From ArabianBusiness.com 31 May '09
Imagine it, his last meal as a free man was airline food.
Former Iraqi trade minister Abdel Falah al-Sudani has been arrested after his plane, en route to Dubai, was dramatically ordered back to Bagdhad as he tried to flee the country in the wake of a graft scandal.
Sudani was on board a flight to Dubai, which authorities turned back to the capital so that he could be arrested, said Sabah al-Saedi, head of parliament's corruption and integrity commission.
"The minister was trying to escape from justice and was headed to the United Arab Emirates (UAE)," said Saedi. "After some phone calls were made to judicial authorities and the airport, the airplane was turned back and the minister arrested," he said.
On Monday, Prime Minister Nuri al-Maliki's office announced that Sudani had resigned amid allegations of corruption and embezzlement linked to the nation's food assistance programme.
"An arrest warrant was issued against the minister under the charge of corruption," said Saedi. "He is the main person responsible for corruption in the ministry."
A commission official later told state television that on Sunday "procedures would be taken according to the law" against Sudani.
The trade ministry operates a nearly six-billion dollar annual budget that provides a monthly public food distribution programme for Iraqis. It also manages the import of grain, seeds and construction materials.
A security official told AFP Sudani was on Jupiter Airlines PHW604 over the southern Iraqi city of Basra when Saturday's drama unfolded.
"At 1pm the minister took the plane going to Dubai but representatives from the commission arrived at the airport with police shortly after," said the official on condition of anonymity."They contacted the plane and forced it to turn back. When it landed security personnel arrested the minister.
"Sudani, a member of Maliki's Shiite Dawa faction, had already been questioned by parliament over claims relating to imports for the food rationing programme.Maliki vowed to root out graft in the government, after Sudani, who was accused of importing expired commodities, mainly sugar; procuring illegal contracts and failing to fight corruption in his ministry, quit.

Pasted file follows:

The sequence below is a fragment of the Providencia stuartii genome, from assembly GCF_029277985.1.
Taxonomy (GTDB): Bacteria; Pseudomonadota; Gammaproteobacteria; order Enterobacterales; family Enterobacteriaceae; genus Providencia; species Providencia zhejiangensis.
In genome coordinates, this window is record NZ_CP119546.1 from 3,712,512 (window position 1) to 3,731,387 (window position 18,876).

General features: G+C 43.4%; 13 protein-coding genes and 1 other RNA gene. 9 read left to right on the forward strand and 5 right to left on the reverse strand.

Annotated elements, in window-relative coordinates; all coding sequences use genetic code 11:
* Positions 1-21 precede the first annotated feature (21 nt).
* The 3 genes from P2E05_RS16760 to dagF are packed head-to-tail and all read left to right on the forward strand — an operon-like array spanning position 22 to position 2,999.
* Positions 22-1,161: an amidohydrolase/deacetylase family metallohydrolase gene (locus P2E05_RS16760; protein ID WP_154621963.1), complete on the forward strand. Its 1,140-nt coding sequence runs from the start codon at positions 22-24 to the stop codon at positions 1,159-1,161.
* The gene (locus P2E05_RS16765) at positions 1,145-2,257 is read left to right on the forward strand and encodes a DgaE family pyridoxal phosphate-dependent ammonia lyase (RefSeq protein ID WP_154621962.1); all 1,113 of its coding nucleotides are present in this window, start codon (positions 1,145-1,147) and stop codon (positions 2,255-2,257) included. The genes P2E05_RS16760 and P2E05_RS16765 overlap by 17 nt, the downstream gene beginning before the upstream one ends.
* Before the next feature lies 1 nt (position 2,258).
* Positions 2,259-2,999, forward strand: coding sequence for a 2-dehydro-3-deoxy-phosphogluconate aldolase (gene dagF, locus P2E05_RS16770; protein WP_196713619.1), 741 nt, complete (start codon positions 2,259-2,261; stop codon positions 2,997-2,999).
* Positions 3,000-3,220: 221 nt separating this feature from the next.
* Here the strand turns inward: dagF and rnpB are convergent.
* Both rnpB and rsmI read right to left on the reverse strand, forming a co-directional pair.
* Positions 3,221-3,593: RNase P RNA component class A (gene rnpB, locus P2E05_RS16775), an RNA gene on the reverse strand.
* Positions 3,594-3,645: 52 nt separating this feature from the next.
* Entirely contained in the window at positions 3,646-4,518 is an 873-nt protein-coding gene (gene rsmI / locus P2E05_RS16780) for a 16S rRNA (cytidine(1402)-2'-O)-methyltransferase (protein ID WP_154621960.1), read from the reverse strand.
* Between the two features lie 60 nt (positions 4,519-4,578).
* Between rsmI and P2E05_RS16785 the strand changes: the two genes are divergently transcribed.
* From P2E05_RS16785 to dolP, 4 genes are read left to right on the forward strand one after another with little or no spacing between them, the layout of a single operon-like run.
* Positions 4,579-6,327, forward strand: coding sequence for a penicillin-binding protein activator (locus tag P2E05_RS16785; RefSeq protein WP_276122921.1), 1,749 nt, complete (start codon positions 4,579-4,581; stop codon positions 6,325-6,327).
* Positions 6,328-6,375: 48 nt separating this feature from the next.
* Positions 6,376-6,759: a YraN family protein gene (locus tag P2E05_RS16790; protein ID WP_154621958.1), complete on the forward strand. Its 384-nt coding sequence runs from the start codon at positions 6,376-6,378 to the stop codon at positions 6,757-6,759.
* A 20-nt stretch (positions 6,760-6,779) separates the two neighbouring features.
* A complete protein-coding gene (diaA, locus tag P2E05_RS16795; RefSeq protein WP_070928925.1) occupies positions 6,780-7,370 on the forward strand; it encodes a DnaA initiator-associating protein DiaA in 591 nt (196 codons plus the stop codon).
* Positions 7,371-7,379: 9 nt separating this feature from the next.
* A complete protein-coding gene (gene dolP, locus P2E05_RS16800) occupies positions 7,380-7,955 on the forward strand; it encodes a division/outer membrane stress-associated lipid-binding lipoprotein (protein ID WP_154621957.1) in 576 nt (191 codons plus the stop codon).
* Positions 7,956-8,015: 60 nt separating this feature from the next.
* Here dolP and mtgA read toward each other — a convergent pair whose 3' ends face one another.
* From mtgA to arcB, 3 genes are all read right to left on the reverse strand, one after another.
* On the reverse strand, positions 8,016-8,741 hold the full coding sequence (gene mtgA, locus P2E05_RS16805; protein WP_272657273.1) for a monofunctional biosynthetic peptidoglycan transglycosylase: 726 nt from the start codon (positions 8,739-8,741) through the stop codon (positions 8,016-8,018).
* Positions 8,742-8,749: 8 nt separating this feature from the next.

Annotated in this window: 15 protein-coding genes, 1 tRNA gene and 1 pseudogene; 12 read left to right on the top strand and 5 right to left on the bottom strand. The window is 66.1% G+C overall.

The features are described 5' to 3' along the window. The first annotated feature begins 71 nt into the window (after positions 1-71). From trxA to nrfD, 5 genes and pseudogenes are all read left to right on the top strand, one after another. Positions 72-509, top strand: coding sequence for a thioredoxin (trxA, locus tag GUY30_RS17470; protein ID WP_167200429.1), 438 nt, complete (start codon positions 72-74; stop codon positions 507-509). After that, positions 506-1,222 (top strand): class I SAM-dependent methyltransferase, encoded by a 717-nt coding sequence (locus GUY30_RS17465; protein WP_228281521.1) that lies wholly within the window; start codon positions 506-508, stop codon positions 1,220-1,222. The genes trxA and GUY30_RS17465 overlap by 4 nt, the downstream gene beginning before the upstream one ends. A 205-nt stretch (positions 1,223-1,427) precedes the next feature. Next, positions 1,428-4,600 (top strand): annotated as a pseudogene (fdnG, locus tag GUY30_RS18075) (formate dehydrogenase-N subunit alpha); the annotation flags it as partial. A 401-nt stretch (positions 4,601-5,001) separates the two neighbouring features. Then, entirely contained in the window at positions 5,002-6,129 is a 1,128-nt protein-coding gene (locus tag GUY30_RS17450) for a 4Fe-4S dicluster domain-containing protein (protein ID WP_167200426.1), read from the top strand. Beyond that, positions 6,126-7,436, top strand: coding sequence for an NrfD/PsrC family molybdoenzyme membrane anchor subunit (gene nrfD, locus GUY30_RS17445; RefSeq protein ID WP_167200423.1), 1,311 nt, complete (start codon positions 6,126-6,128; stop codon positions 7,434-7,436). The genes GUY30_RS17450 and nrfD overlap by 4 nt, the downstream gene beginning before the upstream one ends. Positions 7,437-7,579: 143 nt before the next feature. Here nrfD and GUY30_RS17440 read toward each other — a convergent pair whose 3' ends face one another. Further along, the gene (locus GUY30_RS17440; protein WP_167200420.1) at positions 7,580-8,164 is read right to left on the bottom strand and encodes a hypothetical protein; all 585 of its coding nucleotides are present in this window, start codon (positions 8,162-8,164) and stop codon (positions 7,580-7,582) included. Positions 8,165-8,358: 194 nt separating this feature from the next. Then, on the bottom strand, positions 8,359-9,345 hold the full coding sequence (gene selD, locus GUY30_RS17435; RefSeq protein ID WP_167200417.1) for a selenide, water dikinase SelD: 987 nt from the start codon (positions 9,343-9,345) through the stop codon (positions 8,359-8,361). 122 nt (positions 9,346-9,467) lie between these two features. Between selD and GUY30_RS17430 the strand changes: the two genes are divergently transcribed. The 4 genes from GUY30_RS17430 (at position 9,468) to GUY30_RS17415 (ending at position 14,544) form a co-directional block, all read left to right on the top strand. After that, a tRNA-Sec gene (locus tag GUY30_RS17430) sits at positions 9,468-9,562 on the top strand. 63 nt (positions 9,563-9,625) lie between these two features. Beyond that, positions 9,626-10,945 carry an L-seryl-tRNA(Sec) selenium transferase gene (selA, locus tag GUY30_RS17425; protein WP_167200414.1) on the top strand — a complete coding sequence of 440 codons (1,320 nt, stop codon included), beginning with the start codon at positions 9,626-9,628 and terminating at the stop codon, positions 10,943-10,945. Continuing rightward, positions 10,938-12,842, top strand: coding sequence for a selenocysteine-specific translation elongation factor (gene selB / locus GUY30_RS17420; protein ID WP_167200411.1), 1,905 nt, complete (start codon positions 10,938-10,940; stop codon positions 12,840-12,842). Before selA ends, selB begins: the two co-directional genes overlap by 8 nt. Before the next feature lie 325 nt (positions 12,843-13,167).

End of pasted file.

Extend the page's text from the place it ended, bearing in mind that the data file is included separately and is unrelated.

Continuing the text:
"We will institute reforms ... and we will search for the truth," Maliki told reporters on Wednesday after talks with senior trade ministry officials.
"We will not stand with arms folded in the face of corruption. We will pursue those who are corrupt and bring them before the courts," Maliki said, while placing the ministry under his authority.
Maliki stressed on Wednesday he was immediately instituting measures to fight graft in Iraq.
"We will recruit new executives to replace those who are not qualified and we urge those in charge of purchases to sign contracts with large global companies directly rather than through intermediaries," he said.
The Commission on Public Integrity, tasked with fighting corruption in Iraq, announced on Wednesday that 997 officials are being investigated for alleged graft, including 53 people ranked as directors general or higher.
It said 120 Iraqis were arrested for corruption in April and May.
Watchdog group Transparency International ranked Iraq in 2008 as the world's third-most corrupt country behind Somalia and Myanmar.
Iraq's food rationing system was established in 1995 as part of the United Nations oil-for-food programme following Iraq's invasion of Kuwait in 1990.
The public distribution programme has been plagued by mismanagement and corruption since the 2003 US-led invasion.